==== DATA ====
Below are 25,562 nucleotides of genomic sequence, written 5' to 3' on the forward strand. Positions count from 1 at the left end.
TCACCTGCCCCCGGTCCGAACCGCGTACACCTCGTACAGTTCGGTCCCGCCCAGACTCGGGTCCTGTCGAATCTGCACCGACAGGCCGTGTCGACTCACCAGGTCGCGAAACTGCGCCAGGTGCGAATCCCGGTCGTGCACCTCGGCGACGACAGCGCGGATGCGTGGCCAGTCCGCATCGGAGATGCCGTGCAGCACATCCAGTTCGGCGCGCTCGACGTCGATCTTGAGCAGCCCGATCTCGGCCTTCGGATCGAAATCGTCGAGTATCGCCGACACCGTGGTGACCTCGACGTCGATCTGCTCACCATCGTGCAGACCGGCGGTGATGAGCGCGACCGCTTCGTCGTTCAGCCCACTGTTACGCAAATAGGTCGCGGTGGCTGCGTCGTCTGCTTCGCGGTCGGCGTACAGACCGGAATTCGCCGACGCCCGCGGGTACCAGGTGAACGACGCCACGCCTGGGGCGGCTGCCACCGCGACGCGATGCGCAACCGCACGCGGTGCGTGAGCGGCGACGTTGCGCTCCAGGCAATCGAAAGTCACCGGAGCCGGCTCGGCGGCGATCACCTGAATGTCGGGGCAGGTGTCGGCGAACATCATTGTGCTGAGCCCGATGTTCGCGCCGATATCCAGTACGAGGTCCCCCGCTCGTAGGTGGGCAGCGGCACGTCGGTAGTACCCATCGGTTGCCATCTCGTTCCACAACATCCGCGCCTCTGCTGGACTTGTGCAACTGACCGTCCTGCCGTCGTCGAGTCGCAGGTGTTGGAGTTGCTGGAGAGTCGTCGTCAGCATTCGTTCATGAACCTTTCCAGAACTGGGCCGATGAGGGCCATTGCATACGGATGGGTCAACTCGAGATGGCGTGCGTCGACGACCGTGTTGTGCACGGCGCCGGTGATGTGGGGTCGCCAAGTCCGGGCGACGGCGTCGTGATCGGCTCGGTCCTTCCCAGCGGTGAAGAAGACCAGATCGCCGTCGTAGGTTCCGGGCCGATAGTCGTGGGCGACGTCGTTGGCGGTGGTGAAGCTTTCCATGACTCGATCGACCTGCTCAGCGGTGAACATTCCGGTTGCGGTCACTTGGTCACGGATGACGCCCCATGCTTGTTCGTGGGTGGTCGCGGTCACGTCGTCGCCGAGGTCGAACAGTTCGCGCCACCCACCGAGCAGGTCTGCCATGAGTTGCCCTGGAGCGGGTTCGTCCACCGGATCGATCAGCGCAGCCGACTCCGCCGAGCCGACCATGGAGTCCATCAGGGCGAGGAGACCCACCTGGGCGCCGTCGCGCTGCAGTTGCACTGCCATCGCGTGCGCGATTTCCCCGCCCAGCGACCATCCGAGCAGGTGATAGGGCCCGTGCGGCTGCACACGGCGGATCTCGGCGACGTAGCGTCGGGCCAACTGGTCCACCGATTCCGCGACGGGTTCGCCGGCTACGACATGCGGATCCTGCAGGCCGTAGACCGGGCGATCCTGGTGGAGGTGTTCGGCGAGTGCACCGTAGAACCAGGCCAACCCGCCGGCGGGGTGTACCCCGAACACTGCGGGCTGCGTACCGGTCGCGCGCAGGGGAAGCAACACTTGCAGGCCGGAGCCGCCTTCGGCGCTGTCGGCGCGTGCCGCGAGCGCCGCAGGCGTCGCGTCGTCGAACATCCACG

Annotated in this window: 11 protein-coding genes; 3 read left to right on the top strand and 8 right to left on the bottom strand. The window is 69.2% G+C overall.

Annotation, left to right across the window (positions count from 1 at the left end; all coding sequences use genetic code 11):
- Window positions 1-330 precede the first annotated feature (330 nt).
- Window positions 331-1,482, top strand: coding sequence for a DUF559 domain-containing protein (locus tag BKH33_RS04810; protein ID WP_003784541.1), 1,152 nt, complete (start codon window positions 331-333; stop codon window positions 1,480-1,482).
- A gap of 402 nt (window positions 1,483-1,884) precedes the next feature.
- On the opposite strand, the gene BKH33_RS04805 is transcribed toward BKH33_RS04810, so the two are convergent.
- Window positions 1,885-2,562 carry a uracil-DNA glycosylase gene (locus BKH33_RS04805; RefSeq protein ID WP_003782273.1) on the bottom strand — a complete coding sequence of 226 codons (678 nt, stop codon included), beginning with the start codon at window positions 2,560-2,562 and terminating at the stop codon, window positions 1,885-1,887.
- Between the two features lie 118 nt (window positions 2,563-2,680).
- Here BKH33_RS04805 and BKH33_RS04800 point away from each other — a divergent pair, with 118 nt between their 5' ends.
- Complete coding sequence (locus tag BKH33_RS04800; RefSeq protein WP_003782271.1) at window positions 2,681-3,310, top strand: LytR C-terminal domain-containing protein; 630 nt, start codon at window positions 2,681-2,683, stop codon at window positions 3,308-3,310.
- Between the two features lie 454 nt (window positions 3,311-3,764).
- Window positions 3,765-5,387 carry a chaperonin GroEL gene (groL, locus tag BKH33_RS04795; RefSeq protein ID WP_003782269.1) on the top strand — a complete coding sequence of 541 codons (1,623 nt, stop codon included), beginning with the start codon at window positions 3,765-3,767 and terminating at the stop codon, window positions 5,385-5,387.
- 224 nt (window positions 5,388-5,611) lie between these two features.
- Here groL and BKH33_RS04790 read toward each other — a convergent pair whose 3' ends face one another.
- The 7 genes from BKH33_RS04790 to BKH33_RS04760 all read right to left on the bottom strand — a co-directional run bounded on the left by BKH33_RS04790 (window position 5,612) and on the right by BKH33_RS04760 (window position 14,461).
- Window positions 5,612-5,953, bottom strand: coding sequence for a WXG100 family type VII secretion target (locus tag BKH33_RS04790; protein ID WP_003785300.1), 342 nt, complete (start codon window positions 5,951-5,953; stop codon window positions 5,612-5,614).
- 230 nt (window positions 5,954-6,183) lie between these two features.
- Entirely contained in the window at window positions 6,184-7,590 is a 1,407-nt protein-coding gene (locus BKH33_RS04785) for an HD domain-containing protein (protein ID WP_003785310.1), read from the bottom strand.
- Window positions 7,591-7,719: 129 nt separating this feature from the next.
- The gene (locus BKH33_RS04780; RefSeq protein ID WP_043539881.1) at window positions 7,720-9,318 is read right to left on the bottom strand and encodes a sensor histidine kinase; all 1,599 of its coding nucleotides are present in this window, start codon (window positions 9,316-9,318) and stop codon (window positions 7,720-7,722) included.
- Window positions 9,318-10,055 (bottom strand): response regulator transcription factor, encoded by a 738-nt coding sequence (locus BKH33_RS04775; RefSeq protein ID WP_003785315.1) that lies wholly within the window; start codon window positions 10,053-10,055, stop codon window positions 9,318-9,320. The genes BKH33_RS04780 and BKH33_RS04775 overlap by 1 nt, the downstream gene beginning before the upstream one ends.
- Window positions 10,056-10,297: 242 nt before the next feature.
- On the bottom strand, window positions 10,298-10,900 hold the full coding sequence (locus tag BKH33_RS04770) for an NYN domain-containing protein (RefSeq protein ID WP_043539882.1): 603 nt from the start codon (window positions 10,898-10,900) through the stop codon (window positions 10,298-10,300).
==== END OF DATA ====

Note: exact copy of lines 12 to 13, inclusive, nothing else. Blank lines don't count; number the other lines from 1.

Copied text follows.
- Complete coding sequence (locus tag BKH33_RS04800; RefSeq protein WP_003782271.1) at window positions 2,681-3,310, top strand: LytR C-terminal domain-containing protein; 630 nt, start codon at window positions 2,681-2,683, stop codon at window positions 3,308-3,310.
- Between the two features lie 454 nt (window positions 3,311-3,764).